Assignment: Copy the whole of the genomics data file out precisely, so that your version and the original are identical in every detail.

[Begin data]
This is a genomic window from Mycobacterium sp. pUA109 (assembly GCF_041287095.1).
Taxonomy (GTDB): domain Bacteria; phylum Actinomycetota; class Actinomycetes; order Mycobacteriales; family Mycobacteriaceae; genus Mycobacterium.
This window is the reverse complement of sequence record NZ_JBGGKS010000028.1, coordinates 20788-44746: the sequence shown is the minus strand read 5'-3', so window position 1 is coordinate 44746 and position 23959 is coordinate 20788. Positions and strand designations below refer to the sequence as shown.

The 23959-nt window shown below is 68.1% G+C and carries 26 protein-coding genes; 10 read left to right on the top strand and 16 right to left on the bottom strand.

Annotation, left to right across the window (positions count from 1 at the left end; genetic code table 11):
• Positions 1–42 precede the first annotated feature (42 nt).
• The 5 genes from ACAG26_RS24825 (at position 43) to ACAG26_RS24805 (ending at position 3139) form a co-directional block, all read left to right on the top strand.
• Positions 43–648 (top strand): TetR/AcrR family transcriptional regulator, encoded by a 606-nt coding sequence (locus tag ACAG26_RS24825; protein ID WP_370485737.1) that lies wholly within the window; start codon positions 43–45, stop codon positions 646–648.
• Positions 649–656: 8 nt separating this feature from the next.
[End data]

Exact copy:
This is a genomic window from Mycobacterium sp. pUA109 (assembly GCF_041287095.1).
Taxonomy (GTDB): domain Bacteria; phylum Actinomycetota; class Actinomycetes; order Mycobacteriales; family Mycobacteriaceae; genus Mycobacterium.
This window is the reverse complement of sequence record NZ_JBGGKS010000028.1, coordinates 20788-44746: the sequence shown is the minus strand read 5'-3', so window position 1 is coordinate 44746 and position 23959 is coordinate 20788. Positions and strand designations below refer to the sequence as shown.

The 23959-nt window shown below is 68.1% G+C and carries 26 protein-coding genes; 10 read left to right on the top strand and 16 right to left on the bottom strand.

Annotation, left to right across the window (positions count from 1 at the left end; genetic code table 11):
• Positions 1–42 precede the first annotated feature (42 nt).
• The 5 genes from ACAG26_RS24825 (at position 43) to ACAG26_RS24805 (ending at position 3139) form a co-directional block, all read left to right on the top strand.
• Positions 43–648 (top strand): TetR/AcrR family transcriptional regulator, encoded by a 606-nt coding sequence (locus tag ACAG26_RS24825; protein ID WP_370485737.1) that lies wholly within the window; start codon positions 43–45, stop codon positions 646–648.
• Positions 649–656: 8 nt separating this feature from the next.